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AI and risk for financial institutions

Kate Scott looks at the risks that AI use could expose financial institutions to and what steps can be taken to avoid getting burnt

11 July 2019

Artificial intelligence (AI) with the capability to unlock huge volumes of data is revolutionising the financial services industry. Whether customer facing (such as the use of chat bots in retail banking), to making investment decisions (for example via algorithmic trading) or deployed to enhance firms’ own systems and controls (whether compliance or AML), AI creates huge opportunities for established and disruptive fintech businesses. But with such rewards, comes additional risk.

This year, we are likely to see existing law and regulation (and those who enforce it) adapting to address AI, alongside the implementation of new, standalone, AI regulation. Below we highlight the legal, ethical and reputational risk that UK financial institutions face when using AI, and suggest the steps that they should take now to minimise them.

Legal risks
AI data and behaviours

AI, in its simplest form, represents “data inputs” which, when overlaid with digital/computer code, train the AI to achieve a particular intelligent behaviour as an “output”.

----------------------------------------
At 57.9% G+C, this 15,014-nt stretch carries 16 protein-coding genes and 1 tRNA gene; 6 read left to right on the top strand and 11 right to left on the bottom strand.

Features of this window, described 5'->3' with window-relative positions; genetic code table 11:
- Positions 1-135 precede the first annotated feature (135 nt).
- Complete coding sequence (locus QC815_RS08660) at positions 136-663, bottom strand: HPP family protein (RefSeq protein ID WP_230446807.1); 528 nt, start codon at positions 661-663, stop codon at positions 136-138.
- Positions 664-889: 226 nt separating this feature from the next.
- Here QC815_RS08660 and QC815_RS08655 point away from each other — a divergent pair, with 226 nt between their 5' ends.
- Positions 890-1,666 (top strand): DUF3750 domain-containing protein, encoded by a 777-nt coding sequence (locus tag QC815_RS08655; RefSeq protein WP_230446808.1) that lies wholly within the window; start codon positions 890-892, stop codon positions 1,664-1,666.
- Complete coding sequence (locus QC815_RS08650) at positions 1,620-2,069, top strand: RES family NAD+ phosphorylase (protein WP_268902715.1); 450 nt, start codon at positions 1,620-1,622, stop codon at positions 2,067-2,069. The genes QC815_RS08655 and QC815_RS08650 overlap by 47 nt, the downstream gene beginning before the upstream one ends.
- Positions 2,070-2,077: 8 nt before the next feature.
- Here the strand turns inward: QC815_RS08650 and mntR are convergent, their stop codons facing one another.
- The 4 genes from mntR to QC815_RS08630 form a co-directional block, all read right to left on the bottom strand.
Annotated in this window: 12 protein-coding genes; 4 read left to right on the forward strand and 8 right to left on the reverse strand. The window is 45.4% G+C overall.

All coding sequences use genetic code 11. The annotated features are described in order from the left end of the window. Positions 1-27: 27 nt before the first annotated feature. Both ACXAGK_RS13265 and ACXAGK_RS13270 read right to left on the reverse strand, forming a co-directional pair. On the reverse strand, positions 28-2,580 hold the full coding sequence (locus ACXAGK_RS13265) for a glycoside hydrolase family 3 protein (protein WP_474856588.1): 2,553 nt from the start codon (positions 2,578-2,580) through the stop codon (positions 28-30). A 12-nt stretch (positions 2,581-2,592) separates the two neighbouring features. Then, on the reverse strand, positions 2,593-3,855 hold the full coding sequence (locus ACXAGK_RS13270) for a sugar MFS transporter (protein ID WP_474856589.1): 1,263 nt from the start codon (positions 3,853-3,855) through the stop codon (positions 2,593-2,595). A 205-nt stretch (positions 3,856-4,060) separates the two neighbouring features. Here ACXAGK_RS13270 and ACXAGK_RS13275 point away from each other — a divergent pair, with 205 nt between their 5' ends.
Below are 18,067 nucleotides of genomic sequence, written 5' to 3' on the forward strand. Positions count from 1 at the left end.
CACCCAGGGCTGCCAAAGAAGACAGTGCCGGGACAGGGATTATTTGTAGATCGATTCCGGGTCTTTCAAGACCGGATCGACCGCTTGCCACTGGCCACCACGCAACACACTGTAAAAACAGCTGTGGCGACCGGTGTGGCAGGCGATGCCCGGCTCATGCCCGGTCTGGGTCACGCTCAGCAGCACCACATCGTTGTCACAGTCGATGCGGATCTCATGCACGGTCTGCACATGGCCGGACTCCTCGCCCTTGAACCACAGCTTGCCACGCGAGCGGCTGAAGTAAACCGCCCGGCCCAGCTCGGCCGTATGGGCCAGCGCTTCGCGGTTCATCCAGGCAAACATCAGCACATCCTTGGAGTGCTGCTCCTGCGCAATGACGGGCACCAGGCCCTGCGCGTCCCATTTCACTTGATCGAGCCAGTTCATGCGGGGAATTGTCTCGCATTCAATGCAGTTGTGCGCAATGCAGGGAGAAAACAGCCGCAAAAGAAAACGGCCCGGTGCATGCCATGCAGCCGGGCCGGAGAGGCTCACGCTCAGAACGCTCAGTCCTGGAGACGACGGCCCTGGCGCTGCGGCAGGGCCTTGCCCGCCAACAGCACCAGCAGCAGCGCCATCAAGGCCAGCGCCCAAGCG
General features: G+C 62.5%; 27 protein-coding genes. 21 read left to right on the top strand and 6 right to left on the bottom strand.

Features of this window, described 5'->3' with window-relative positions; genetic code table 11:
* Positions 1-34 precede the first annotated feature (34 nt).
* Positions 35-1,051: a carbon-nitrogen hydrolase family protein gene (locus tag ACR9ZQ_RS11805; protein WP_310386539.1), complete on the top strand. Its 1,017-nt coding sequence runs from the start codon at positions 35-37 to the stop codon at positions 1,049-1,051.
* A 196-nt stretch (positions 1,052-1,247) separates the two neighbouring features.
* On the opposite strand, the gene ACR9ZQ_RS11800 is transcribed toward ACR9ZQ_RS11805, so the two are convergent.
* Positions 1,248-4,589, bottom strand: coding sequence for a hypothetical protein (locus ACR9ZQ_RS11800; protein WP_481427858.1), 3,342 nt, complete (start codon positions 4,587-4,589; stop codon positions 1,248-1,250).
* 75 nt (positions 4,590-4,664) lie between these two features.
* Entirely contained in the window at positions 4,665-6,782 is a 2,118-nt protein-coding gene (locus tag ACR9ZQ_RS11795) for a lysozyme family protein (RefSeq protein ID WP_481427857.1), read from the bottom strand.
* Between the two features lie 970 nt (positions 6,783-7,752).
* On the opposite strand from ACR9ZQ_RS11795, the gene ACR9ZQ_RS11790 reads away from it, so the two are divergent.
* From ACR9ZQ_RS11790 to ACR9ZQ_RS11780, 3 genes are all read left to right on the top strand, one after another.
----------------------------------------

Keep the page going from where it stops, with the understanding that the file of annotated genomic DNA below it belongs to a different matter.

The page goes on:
In 2018, the General Data Protection Regulation (GDPR), implemented via the UK Data Protection Act 2018 (DPA 2018) led to a focus on financial institutions’ use of personal data. However, the potential scope of data inputs used by AI is significantly broader and includes, for example, customer data, structured market data, or unstructured big data (such as news reports and social media).

To fully understand their AI exposures, firms need to understand (and ensure that their systems and controls address) how all of this data is used.

Existing law and regulation applicable to AI

Regulators and law enforcement agencies have already demonstrated their willingness to apply existing legislation to new digital markets and technologies. As they do so, financial institutions may also be exposed to parallel (or standalone) civil claims in the English courts. Here are some of the risks:

  • Misuse of data: Under GDPR, individuals have the right to know how their personal data is being used by AI. GDPR promotes fair and transparent processing by requiring firms to provide individuals with meaningful information about the logic involved, as well as the consequences of the processing, financial institutions should be aware that GDPR (and section 168 of the DPA 2018) gives individuals the right to bring civil claims for compensation, including for distress, for personal data breaches. In relation to big data, the Financial Conduct Authority (FCA) signalled in its 2018/19 business plan that it would “review the use of data by financial services firms, including machine learning analysis of big data pools, also trading and wider artificial intelligence … to assess harm and where we may need to intervene”.